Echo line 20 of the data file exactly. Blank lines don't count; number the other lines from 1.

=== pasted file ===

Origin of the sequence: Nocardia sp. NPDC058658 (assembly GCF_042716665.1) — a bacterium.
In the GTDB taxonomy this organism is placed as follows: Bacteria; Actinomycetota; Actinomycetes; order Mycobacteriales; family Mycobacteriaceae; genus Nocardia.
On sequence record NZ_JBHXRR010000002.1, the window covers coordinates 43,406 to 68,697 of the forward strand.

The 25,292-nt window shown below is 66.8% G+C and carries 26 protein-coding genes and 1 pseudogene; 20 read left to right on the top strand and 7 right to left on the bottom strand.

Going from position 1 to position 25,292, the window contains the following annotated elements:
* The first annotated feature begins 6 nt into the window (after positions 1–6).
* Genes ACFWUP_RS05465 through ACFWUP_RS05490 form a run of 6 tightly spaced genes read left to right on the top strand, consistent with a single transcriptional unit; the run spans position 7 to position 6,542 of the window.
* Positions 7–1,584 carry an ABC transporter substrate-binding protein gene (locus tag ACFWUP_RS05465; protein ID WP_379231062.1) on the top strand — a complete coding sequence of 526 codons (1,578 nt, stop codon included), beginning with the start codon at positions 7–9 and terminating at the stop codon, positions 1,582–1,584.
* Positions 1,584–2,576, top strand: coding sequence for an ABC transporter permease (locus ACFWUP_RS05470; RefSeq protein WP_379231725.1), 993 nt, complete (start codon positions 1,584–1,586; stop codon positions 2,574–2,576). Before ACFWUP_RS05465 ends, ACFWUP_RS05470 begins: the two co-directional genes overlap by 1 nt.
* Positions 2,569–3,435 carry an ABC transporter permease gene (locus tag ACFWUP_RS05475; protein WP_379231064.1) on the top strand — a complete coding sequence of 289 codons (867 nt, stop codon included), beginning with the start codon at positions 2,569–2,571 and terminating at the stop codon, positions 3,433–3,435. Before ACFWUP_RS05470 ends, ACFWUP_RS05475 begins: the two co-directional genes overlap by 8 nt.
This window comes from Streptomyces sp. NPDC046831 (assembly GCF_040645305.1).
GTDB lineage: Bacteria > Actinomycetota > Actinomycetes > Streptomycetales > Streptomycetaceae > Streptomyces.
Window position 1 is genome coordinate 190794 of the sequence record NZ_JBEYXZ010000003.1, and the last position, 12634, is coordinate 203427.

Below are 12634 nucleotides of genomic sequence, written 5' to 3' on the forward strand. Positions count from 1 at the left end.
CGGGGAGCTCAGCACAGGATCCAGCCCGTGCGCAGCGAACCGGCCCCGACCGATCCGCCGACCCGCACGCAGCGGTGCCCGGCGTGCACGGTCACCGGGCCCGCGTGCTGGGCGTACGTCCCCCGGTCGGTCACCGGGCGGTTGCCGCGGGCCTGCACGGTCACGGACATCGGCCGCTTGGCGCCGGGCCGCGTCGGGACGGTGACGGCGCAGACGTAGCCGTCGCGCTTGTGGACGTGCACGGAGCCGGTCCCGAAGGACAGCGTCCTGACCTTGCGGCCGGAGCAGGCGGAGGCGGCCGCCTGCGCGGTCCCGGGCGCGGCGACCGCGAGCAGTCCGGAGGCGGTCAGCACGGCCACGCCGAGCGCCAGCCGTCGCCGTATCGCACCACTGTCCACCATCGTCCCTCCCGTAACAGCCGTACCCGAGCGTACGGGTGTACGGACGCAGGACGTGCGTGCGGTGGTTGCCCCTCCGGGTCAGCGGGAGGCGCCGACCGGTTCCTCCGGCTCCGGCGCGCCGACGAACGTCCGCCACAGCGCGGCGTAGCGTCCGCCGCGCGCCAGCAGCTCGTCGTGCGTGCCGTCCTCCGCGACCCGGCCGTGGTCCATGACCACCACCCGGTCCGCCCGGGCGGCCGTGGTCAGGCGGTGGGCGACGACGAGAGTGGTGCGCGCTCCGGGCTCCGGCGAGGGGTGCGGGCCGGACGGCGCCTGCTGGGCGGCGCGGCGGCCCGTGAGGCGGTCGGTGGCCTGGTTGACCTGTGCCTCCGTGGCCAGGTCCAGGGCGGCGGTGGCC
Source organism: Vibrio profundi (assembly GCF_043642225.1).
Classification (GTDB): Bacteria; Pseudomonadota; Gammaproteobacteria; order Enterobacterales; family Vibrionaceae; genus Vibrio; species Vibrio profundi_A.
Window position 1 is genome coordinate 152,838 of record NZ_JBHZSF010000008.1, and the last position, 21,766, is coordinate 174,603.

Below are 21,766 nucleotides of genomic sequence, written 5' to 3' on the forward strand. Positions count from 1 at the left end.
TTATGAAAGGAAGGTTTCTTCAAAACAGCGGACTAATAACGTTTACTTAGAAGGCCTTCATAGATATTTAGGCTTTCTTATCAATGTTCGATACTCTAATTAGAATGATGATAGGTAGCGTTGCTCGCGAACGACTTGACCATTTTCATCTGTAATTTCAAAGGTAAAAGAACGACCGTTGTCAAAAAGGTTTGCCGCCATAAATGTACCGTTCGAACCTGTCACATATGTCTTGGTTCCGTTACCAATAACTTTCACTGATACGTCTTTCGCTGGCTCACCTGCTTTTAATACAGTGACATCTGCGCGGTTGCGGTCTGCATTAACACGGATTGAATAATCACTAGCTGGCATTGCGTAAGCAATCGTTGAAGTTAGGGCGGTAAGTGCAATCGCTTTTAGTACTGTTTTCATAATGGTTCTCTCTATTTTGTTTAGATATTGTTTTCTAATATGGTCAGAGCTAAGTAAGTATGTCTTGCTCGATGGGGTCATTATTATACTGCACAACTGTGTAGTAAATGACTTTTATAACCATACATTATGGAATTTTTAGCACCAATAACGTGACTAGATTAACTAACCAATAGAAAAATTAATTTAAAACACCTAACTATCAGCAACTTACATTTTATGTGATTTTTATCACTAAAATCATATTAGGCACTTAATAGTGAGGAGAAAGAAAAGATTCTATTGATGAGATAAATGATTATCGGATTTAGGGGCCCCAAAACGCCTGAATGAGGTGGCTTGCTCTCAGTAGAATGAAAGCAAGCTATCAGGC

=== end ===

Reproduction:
TTATGAAAGGAAGGTTTCTTCAAAACAGCGGACTAATAACGTTTACTTAGAAGGCCTTCATAGATATTTAGGCTTTCTTATCAATGTTCGATACTCTAATTAGAATGATGATAGGTAGCGTTGCTCGCGAACGACTTGACCATTTTCATCTGTAATTTCAAAGGTAAAAGAACGACCGTTGTCAAAAAGGTTTGCCGCCATAAATGTACCGTTCGAACCTGTCACATATGTCTTGGTTCCGTTACCAATAACTTTCACTGATACGTCTTTCGCTGGCTCACCTGCTTTTAATACAGTGACATCTGCGCGGTTGCGGTCTGCATTAACACGGATTGAATAATCACTAGCTGGCATTGCGTAAGCAATCGTTGAAGTTAGGGCGGTAAGTGCAATCGCTTTTAGTACTGTTTTCATAATGGTTCTCTCTATTTTGTTTAGATATTGTTTTCTAATATGGTCAGAGCTAAGTAAGTATGTCTTGCTCGATGGGGTCATTATTATACTGCACAACTGTGTAGTAAATGACTTTTATAACCATACATTATGGAATTTTTAGCACCAATAACGTGACTAGATTAACTAACCAATAGAAAAATTAATTTAAAACACCTAACTATCAGCAACTTACATTTTATGTGATTTTTATCACTAAAATCATATTAGGCACTTAATAGTGAGGAGAAAGAAAAGATTCTATTGATGAGATAAATGATTATCGGATTTAGGGGCCCCAAAACGCCTGAATGAGGTGGCTTGCTCTCAGTAGAATGAAAGCAAGCTATCAGGC